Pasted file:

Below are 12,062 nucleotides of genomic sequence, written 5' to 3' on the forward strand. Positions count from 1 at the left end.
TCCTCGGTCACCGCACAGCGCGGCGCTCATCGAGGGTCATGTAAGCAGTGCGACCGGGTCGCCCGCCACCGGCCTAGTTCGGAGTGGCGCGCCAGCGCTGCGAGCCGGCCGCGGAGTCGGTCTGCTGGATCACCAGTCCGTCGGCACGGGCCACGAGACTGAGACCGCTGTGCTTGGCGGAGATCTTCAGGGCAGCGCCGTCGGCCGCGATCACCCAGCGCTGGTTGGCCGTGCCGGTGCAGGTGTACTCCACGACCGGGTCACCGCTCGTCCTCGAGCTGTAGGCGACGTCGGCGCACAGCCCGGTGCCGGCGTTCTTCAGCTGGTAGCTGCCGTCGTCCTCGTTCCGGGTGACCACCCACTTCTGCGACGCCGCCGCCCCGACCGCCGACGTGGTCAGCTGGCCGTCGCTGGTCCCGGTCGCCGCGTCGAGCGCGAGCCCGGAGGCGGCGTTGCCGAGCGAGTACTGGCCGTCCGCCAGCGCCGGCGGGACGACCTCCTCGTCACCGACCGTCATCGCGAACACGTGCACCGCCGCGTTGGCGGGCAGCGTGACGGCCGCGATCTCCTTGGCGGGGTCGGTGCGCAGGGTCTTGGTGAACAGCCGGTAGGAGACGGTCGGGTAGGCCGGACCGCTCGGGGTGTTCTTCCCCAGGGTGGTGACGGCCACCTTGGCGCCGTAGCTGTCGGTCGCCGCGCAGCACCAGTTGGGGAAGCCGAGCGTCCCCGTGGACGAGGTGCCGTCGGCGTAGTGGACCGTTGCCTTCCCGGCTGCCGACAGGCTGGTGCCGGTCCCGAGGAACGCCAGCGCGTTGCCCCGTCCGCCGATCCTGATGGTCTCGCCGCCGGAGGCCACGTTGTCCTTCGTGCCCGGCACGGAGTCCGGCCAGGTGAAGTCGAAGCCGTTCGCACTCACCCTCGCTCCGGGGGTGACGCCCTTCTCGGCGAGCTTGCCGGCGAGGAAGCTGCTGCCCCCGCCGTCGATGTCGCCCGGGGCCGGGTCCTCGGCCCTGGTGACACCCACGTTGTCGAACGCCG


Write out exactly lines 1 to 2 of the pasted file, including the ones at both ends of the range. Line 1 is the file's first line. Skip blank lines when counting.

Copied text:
Below are 12,062 nucleotides of genomic sequence, written 5' to 3' on the forward strand. Positions count from 1 at the left end.
TCCTCGGTCACCGCACAGCGCGGCGCTCATCGAGGGTCATGTAAGCAGTGCGACCGGGTCGCCCGCCACCGGCCTAGTTCGGAGTGGCGCGCCAGCGCTGCGAGCCGGCCGCGGAGTCGGTCTGCTGGATCACCAGTCCGTCGGCACGGGCCACGAGACTGAGACCGCTGTGCTTGGCGGAGATCTTCAGGGCAGCGCCGTCGGCCGCGATCACCCAGCGCTGGTTGGCCGTGCCGGTGCAGGTGTACTCCACGACCGGGTCACCGCTCGTCCTCGAGCTGTAGGCGACGTCGGCGCACAGCCCGGTGCCGGCGTTCTTCAGCTGGTAGCTGCCGTCGTCCTCGTTCCGGGTGACCACCCACTTCTGCGACGCCGCCGCCCCGACCGCCGACGTGGTCAGCTGGCCGTCGCTGGTCCCGGTCGCCGCGTCGAGCGCGAGCCCGGAGGCGGCGTTGCCGAGCGAGTACTGGCCGTCCGCCAGCGCCGGCGGGACGACCTCCTCGTCACCGACCGTCATCGCGAACACGTGCACCGCCGCGTTGGCGGGCAGCGTGACGGCCGCGATCTCCTTGGCGGGGTCGGTGCGCAGGGTCTTGGTGAACAGCCGGTAGGAGACGGTCGGGTAGGCCGGACCGCTCGGGGTGTTCTTCCCCAGGGTGGTGACGGCCACCTTGGCGCCGTAGCTGTCGGTCGCCGCGCAGCACCAGTTGGGGAAGCCGAGCGTCCCCGTGGACGAGGTGCCGTCGGCGTAGTGGACCGTTGCCTTCCCGGCTGCCGACAGGCTGGTGCCGGTCCCGAGGAACGCCAGCGCGTTGCCCCGTCCGCCGATCCTGATGGTCTCGCCGCCGGAGGCCACGTTGTCCTTCGTGCCCGGCACGGAGTCCGGCCAGGTGAAGTCGAAGCCGTTCGCACTCACCCTCGCTCCGGGGGTGACGCCCTTCTCGGCGAGCTTGCCGGCGAGGAAGCTGCTGCCCCCGCCGTCGATGTCGCCCGGGGCCGGGTCCTCGGCCCTGGTGACACCCACGTTGTCGAACGCCG